6 Effective Ways of Protecting Your Student Property
Julian Betts is Head of Customer Services at Evander, a home security specialist who work with their clients to keep their property safe and secure. In this article, he takes a closer look at some of the most effective ways that students can protect their property when living off-campus.
When you go to a university far from your hometown, it’s likely you’ll end up sharing a student home with others at some point during your studies. Living in a student house is very different to living in an on-campus university halls of residence, whereall your neighbours are likely to be fellow students and the site is likely to be served by security professionals.If you have never lived off-campus before, you may not be used to keeping an eye on your property security, particularly if you’ve moved straight from your parent’s or guardian’s home.
Keep belongings out of sight
Burglars in your area are likely to know where shared student homes are concentrated, so it’s important to keep your valuables out of sight of the street. Do not leave laptops, electrical equipment, instruments or similar near to your windows, and install a window privacy film, blinds or curtains if you don’t have any at the moment. If you or someone else in the house is having a party or get-together, stow away valuables and keep your door locked if you don’t want anyone entering your room.
Ensure doors and windows are locked
It’s easy to lose track of who is in the house and who is out when you live with a number of people. Speak to your housemates and devise some system where it’s made obvious if people are out so that the property is not left unlocked. You could set up a group message on your phones or have housemates hang their keys up when they’re indoors, so you can quickly see who is in and who is out.Keep windows and doors locked as a habit, and always tell those you live with if you will be gone for some time so that they can keep an eye on things. If your doors and windows are not very secure, speak to your landlord or purchase additional locks to ensure you’re covered.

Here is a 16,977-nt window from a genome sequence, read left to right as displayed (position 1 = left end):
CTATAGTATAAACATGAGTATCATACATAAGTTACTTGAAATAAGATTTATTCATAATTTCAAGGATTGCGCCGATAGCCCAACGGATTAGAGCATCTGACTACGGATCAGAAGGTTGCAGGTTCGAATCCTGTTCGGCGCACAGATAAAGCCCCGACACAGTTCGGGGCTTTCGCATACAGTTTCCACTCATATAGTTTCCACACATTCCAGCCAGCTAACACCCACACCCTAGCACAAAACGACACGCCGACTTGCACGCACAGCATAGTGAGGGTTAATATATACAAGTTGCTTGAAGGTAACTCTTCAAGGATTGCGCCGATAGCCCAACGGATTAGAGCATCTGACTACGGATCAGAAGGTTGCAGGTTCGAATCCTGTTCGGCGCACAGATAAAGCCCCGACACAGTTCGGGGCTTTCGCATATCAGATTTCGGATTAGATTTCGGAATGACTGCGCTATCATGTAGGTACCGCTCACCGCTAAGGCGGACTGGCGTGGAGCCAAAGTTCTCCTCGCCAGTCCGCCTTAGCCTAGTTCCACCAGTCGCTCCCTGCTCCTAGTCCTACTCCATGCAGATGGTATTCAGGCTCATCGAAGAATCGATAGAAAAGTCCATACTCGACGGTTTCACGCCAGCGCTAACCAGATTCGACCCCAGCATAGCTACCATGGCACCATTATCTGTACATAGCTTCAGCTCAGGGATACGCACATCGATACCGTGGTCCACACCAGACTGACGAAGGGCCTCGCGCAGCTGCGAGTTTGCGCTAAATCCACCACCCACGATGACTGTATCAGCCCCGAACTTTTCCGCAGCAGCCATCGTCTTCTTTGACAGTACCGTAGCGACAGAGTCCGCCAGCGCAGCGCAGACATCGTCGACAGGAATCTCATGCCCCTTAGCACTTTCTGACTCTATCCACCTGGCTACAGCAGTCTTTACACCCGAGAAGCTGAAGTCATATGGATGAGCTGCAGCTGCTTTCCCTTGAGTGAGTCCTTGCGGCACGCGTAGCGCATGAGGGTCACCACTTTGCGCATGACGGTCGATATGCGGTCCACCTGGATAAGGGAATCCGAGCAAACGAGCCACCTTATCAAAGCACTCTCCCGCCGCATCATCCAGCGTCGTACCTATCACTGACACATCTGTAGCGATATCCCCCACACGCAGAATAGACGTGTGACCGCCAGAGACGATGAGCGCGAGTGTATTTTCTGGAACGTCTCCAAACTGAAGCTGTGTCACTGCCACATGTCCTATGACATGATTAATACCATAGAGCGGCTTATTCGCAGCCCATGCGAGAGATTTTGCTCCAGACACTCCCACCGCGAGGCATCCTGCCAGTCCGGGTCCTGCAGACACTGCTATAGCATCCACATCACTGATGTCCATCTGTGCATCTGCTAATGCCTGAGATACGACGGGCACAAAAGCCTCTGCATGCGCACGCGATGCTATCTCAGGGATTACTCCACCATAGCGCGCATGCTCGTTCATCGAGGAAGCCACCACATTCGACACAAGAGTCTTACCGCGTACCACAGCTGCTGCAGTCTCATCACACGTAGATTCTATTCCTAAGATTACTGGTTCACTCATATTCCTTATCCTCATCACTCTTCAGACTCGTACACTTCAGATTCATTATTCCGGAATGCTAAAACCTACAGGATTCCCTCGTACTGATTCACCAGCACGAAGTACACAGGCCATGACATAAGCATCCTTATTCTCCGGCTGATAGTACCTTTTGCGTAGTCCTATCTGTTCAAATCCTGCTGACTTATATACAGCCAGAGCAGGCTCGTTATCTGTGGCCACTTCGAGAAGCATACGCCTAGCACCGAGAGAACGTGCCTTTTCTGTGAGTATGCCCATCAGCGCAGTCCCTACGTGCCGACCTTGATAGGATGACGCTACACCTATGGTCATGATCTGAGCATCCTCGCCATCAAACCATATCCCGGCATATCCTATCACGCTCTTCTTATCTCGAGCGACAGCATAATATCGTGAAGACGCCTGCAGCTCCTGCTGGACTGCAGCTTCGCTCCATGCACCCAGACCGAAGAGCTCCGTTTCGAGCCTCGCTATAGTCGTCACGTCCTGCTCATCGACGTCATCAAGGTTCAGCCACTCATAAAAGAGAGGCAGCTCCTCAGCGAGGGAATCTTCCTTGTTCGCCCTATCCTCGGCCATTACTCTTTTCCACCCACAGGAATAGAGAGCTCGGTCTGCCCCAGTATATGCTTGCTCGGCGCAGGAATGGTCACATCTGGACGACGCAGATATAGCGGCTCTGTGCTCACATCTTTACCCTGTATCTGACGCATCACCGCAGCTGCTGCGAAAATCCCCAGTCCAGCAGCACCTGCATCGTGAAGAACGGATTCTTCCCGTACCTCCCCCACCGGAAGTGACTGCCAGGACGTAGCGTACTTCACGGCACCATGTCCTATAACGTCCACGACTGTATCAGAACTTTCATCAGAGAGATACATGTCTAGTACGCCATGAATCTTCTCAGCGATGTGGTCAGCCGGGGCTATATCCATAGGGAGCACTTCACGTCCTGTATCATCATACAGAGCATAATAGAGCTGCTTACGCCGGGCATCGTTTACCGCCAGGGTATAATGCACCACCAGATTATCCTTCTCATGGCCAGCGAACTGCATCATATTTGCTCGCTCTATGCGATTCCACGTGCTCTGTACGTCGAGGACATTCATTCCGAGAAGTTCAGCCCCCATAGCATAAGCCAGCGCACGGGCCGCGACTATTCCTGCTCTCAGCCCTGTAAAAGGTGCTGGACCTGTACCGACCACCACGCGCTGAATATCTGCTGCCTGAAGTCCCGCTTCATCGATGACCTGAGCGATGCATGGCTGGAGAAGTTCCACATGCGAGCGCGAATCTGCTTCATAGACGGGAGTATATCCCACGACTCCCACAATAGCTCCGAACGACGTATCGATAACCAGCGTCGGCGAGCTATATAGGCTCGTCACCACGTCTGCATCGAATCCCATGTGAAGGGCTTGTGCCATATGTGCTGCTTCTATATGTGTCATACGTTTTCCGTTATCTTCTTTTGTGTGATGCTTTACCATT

Don’t leave keys in obvious places
Burglars know to look under the doormat or under the recycling bin for your spare key. If you have a housemate who regularly forgets their own, or if you need to have one stowed away outside for any reason, investing in a high-security external key box which can be opened with a code is your best bet. If you have trustworthy neighbours, leaving a key with them may also help.
Record and identity mark your valuables
Your local police should have plenty of security advice for students and your university will also be able to help you register and identity-mark your valuables. This is often done via stickers, ultraviolet ink and/or registering serial numbers with the police. If you do become a victim of theft at university, you’re more likely to get your valuables back if they are sufficiently identifiable. If the police recover stolen items, then they should be able to return them to you based on this hidden information.
Ensure you have adequate student insurance
Insuring your belongings with student contents insurance can be a big help if you have things stolen from you. Replacing a laptop, course books and other valuables can be very expensive, so having help from an insurer can be more than worth the premiums. Many companies have special policies for students that are more tailored to their lifestyle and finances, which more suitable than more general products. You can often get insurance through your bank too, which can be a simpler, more streamlined way of protecting your property.
Above all, stay aware of your surroundings and keep an eye on the perimeter of your property – if fencing or similar is insecure, get in touch with your landlord to have this rectified. Don’t advertise your absence on social media and make sure you destroy any evidence of valuables, such as laptop boxes in your recycling.
Keeping on top of your home security isn’t difficult – it just takes some awareness and the right attitude. Never assume that a housemate has it covered, security-wise. Assuming others have locked doors or windows is a common problem with shared housing. To make sure, stay proactive and incorporate checking these things into your daily routine.